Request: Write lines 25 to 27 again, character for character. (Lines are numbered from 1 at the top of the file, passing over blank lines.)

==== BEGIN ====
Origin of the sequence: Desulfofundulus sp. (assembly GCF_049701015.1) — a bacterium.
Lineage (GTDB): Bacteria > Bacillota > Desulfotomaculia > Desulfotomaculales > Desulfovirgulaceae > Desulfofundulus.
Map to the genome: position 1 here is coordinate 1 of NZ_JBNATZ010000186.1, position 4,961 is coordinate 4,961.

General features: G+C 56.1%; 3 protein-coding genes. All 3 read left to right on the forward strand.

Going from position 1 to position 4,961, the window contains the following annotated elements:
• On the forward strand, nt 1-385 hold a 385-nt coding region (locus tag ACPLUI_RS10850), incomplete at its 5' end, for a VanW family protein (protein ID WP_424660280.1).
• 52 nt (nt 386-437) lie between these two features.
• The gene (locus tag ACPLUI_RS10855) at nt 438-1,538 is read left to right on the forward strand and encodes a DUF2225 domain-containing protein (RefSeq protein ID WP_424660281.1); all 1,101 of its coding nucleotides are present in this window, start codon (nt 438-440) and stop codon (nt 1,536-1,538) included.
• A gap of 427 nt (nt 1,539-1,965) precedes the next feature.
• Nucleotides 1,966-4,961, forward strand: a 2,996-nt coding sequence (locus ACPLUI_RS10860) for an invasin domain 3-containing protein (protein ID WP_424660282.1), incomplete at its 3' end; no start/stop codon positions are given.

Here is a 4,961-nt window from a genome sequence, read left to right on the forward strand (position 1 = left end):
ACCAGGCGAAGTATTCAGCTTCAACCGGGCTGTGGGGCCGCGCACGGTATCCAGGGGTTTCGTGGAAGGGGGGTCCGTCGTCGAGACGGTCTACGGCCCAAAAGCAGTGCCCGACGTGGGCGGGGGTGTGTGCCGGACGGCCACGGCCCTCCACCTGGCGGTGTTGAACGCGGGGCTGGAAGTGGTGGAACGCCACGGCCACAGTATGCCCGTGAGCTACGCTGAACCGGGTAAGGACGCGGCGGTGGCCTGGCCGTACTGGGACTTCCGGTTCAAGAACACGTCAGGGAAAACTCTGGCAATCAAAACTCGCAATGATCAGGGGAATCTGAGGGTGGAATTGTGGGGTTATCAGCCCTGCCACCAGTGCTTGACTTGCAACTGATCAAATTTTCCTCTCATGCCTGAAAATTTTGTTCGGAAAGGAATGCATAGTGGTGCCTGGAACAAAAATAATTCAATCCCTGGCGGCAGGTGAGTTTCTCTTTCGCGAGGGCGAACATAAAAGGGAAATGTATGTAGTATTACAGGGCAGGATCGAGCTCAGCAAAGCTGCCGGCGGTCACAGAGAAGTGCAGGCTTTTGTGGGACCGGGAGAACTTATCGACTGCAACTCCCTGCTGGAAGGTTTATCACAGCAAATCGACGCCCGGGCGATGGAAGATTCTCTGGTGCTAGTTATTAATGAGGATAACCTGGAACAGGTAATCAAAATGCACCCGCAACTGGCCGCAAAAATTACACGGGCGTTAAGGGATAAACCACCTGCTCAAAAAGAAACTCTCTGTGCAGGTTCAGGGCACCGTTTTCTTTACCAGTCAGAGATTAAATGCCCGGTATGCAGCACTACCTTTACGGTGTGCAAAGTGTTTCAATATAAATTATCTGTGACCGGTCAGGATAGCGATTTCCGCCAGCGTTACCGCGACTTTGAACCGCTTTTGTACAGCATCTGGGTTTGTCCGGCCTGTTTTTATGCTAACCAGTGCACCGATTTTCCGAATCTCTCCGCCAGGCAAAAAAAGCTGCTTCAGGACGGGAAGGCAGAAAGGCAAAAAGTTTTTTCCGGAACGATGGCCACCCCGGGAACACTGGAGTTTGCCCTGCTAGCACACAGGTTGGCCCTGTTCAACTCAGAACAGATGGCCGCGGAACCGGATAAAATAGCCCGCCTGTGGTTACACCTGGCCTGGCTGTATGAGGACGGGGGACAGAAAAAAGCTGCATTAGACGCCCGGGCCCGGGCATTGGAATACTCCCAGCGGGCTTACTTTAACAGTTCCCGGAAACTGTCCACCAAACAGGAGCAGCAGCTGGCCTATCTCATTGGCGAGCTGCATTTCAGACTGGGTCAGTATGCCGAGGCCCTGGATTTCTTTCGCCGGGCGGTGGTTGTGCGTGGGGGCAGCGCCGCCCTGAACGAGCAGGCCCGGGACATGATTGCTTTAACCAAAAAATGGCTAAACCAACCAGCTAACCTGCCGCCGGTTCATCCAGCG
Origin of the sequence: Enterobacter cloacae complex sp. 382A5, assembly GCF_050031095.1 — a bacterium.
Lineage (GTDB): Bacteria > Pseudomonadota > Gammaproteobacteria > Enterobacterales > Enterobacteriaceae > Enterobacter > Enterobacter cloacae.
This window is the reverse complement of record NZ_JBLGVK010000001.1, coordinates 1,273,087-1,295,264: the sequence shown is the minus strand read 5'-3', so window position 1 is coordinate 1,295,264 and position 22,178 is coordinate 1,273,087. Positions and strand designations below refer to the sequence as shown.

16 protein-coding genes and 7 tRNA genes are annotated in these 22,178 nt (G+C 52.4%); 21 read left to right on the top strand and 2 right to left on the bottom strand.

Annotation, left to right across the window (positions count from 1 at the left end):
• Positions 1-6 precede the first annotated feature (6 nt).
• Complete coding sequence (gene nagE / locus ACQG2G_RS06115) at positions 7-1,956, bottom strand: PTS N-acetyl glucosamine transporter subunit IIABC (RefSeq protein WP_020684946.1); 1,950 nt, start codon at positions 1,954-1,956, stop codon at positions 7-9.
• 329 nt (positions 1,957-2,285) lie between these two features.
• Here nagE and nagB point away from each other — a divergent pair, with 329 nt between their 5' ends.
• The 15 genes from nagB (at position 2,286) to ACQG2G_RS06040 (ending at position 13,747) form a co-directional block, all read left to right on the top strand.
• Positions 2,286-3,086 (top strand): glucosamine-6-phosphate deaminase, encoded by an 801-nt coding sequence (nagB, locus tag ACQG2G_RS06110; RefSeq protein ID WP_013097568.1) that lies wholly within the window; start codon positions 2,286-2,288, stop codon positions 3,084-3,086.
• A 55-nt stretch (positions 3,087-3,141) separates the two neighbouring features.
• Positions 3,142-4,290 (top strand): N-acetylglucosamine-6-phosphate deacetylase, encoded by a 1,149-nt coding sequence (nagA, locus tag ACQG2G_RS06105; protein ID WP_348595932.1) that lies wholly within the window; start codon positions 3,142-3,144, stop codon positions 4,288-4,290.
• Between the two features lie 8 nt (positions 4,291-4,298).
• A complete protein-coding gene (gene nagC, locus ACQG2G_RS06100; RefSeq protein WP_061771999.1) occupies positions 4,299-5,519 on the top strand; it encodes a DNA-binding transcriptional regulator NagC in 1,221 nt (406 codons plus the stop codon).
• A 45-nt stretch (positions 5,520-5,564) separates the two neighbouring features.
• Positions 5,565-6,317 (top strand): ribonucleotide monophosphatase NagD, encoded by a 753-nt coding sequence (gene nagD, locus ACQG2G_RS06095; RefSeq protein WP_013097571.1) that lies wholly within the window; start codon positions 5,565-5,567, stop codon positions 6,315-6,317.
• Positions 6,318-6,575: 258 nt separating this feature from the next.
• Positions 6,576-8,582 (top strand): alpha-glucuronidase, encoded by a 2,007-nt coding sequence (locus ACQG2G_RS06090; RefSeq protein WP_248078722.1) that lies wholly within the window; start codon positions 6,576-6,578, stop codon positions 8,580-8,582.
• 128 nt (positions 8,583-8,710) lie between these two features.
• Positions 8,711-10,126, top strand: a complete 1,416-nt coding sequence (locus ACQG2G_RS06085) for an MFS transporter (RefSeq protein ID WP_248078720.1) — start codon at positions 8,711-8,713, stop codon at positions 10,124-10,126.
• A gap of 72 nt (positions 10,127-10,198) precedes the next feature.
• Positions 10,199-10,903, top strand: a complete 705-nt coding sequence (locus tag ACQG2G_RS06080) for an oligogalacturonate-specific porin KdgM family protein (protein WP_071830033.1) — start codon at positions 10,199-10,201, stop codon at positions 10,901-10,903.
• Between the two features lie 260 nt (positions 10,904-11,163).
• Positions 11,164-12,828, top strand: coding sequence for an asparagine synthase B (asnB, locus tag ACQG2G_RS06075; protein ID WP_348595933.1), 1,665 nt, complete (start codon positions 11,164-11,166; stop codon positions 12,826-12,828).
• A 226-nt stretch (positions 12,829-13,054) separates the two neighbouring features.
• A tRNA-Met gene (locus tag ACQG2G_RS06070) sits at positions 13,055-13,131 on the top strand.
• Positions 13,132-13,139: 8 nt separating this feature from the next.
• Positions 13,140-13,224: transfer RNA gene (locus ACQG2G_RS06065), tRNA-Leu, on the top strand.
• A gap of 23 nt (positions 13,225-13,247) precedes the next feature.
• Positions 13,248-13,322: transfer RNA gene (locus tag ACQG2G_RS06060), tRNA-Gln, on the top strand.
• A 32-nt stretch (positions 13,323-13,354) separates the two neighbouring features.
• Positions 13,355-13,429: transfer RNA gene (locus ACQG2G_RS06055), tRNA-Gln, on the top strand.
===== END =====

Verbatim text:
• Positions 3,142-4,290 (top strand): N-acetylglucosamine-6-phosphate deacetylase, encoded by a 1,149-nt coding sequence (nagA, locus tag ACQG2G_RS06105; protein ID WP_348595932.1) that lies wholly within the window; start codon positions 3,142-3,144, stop codon positions 4,288-4,290.
• Between the two features lie 8 nt (positions 4,291-4,298).
• A complete protein-coding gene (gene nagC, locus ACQG2G_RS06100; RefSeq protein WP_061771999.1) occupies positions 4,299-5,519 on the top strand; it encodes a DNA-binding transcriptional regulator NagC in 1,221 nt (406 codons plus the stop codon).